Vaughan Fulmer, general counsel and company secretary at Norilsk Nickel Australia, talks to Adam Majeed about challenges in the mining industry, Russian bureaucracy and his company’s planned exit from Australia
Can you tell me a little bit about the in-house legal team at Norilsk Nickel Australia?
For the last three and a half years I have been the sole legal resource for Norilsk Nickel Australia - I am general counsel and company secretary. When I first joined Norilsk we had five operations: four nickel mines, a gold mine, and one nickel exploration project. We now just control one exploration project and an associated joint venture in Western Australia.
I cover a host of matters including corporate/commercial, contracts, employment, disputes and finance. I also perform the role of company secretary for the Australian entities and manage the Australian office.
How long have you been working in the mining sector?
In mining it’s been over 20 years. Prior to Norilsk, I was at BHP Billiton Exploration before that Norton Rose and then a host of other resource companies. I was born and raised in a small mining town so it’s in the blood.
How did you make the transition from private practice to in-house?
My original career was in health and safety and my last safety job was at Rio Tinto’s West Angelas iron ore operation in the Pilbara. I was fortunate enough to have them assist with completing my legal training with their corporate legal team. I later got a commercial role with Rio’s exploration arm in Perth. I moved to Norton Rose, which was Deacons at the time, in December 2007 to formallise my legal training. I started out initially in Perth and then did a two year stint in Jakarta.
After returning to Western Australia I wanted to apply my legal stills in a more commercial environment so I joined BHP looking after exploration opportunities in Indonesia and Papua New Guinea. After that group was disbanded I secured the general counsel role at Norilsk.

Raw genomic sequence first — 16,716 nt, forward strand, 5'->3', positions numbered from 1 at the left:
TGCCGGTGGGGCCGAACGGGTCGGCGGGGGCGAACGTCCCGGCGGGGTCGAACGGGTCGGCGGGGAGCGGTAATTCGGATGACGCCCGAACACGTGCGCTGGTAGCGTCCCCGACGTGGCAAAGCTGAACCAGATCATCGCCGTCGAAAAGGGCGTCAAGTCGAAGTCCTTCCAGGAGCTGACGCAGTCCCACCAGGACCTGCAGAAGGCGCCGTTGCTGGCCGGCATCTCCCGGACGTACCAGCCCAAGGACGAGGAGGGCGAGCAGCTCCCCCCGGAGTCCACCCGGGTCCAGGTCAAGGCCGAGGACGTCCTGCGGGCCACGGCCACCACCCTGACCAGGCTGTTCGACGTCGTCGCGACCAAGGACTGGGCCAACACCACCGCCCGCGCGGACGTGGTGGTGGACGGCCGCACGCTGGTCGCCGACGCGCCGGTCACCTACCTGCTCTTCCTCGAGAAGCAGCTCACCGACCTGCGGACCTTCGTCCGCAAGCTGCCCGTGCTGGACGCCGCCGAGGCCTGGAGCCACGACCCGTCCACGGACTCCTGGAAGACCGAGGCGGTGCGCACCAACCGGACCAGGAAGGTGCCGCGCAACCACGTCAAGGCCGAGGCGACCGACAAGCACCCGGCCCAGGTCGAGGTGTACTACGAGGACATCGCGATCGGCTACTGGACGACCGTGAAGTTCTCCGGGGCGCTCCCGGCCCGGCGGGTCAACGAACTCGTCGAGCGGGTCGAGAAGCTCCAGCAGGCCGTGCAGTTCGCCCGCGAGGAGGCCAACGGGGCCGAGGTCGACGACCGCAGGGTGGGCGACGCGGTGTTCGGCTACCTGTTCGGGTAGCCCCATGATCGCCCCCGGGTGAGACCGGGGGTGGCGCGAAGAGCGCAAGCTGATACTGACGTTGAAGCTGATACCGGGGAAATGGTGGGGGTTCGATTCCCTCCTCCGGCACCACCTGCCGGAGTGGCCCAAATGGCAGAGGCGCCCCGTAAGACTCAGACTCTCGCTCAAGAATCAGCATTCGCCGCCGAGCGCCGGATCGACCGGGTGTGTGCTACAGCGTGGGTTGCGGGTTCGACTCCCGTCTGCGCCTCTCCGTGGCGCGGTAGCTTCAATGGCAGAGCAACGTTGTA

What motivated you to make the move to Norlisk?
It was about advancing my career. With my long operational background I was more suited to an in-house role where I could put my skills to use. I also liked the idea of being involved in the entire lifecycle of a project as opposed to merely advising on bits and pieces.
Has the in-house role evolved in your experience? If so, why?
It has become a lot more commercial and general in nature than being purely legal. Given Norilsk is only small in comparison to other resources companies in Australia, the general counsel role tends to be a lot more hands on. There is an expectation that the majority of matters can be dealt with at the in-house level.
From my exposure to legal departments at other resource majors, their legal departments tend to be focused on purely legal matters.
Falling commodity prices and low Chinese demand has had a damaging effect on the mining industry, particularly in Australia. Have these macroeconomic factors had an impact on your role?
Yes. Our Russian parent company made the decision to divest its foreign assets in 2012. The restructuring which followed meant my role was to take on more responsibility while ensuing assets were effectively maintained or divested.
Have there been any unique challenges in working for a Russian mining company outside Russia?
Yes, the Russian environment and approach to decision making is very different to what one is accustomed to with Western companies. It becomes very complex when dealing with third parties who are more used to a more streamlined decision-making process. A great deal of analysis goes into any decision and there is never any fear of using litigation where needed. Russians also tend to expect and appreciate answers to their legal queries in very short time periods.